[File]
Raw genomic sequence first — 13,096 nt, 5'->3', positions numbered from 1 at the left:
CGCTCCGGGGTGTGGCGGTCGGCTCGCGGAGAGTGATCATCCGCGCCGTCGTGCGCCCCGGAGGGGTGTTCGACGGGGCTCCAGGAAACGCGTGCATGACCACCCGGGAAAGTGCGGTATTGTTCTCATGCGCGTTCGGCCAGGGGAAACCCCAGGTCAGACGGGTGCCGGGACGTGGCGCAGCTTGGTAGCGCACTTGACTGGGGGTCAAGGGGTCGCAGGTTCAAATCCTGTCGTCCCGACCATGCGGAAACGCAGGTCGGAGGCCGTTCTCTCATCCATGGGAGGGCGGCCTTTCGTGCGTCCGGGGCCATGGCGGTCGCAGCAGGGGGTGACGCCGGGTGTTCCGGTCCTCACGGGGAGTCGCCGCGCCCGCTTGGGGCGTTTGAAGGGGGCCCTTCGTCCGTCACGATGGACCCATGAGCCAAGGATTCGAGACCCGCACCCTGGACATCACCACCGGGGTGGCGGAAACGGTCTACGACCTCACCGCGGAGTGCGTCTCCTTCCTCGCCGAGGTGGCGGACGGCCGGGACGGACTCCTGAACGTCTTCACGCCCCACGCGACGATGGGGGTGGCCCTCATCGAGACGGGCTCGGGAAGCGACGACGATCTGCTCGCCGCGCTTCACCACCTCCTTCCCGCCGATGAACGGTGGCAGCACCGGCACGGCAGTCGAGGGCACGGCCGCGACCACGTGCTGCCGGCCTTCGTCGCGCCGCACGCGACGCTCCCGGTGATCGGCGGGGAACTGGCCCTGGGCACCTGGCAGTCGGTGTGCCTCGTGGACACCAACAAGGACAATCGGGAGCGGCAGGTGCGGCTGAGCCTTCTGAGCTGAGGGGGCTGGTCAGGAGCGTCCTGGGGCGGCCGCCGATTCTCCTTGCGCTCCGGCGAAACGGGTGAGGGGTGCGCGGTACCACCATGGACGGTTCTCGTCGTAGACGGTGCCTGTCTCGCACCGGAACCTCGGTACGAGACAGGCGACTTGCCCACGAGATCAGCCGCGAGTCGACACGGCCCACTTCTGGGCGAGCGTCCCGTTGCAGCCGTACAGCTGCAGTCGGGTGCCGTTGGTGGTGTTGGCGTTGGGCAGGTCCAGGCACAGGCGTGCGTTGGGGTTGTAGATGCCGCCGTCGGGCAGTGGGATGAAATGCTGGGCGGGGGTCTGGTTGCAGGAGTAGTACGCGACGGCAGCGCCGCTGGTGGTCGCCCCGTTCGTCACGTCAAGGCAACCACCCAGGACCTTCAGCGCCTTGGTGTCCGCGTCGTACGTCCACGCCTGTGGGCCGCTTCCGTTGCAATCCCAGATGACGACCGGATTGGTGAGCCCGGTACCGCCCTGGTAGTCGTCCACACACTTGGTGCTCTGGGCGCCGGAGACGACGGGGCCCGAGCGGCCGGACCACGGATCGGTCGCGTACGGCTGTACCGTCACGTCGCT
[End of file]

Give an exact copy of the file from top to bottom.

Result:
Raw genomic sequence first — 13,096 nt, 5'->3', positions numbered from 1 at the left:
CGCTCCGGGGTGTGGCGGTCGGCTCGCGGAGAGTGATCATCCGCGCCGTCGTGCGCCCCGGAGGGGTGTTCGACGGGGCTCCAGGAAACGCGTGCATGACCACCCGGGAAAGTGCGGTATTGTTCTCATGCGCGTTCGGCCAGGGGAAACCCCAGGTCAGACGGGTGCCGGGACGTGGCGCAGCTTGGTAGCGCACTTGACTGGGGGTCAAGGGGTCGCAGGTTCAAATCCTGTCGTCCCGACCATGCGGAAACGCAGGTCGGAGGCCGTTCTCTCATCCATGGGAGGGCGGCCTTTCGTGCGTCCGGGGCCATGGCGGTCGCAGCAGGGGGTGACGCCGGGTGTTCCGGTCCTCACGGGGAGTCGCCGCGCCCGCTTGGGGCGTTTGAAGGGGGCCCTTCGTCCGTCACGATGGACCCATGAGCCAAGGATTCGAGACCCGCACCCTGGACATCACCACCGGGGTGGCGGAAACGGTCTACGACCTCACCGCGGAGTGCGTCTCCTTCCTCGCCGAGGTGGCGGACGGCCGGGACGGACTCCTGAACGTCTTCACGCCCCACGCGACGATGGGGGTGGCCCTCATCGAGACGGGCTCGGGAAGCGACGACGATCTGCTCGCCGCGCTTCACCACCTCCTTCCCGCCGATGAACGGTGGCAGCACCGGCACGGCAGTCGAGGGCACGGCCGCGACCACGTGCTGCCGGCCTTCGTCGCGCCGCACGCGACGCTCCCGGTGATCGGCGGGGAACTGGCCCTGGGCACCTGGCAGTCGGTGTGCCTCGTGGACACCAACAAGGACAATCGGGAGCGGCAGGTGCGGCTGAGCCTTCTGAGCTGAGGGGGCTGGTCAGGAGCGTCCTGGGGCGGCCGCCGATTCTCCTTGCGCTCCGGCGAAACGGGTGAGGGGTGCGCGGTACCACCATGGACGGTTCTCGTCGTAGACGGTGCCTGTCTCGCACCGGAACCTCGGTACGAGACAGGCGACTTGCCCACGAGATCAGCCGCGAGTCGACACGGCCCACTTCTGGGCGAGCGTCCCGTTGCAGCCGTACAGCTGCAGTCGGGTGCCGTTGGTGGTGTTGGCGTTGGGCAGGTCCAGGCACAGGCGTGCGTTGGGGTTGTAGATGCCGCCGTCGGGCAGTGGGATGAAATGCTGGGCGGGGGTCTGGTTGCAGGAGTAGTACGCGACGGCAGCGCCGCTGGTGGTCGCCCCGTTCGTCACGTCAAGGCAACCACCCAGGACCTTCAGCGCCTTGGTGTCCGCGTCGTACGTCCACGCCTGTGGGCCGCTTCCGTTGCAATCCCAGATGACGACCGGATTGGTGAGCCCGGTACCGCCCTGGTAGTCGTCCACACACTTGGTGCTCTGGGCGCCGGAGACGACGGGGCCCGAGCGGCCGGACCACGGATCGGTCGCGTACGGCTGTACCGTCACGTCGCT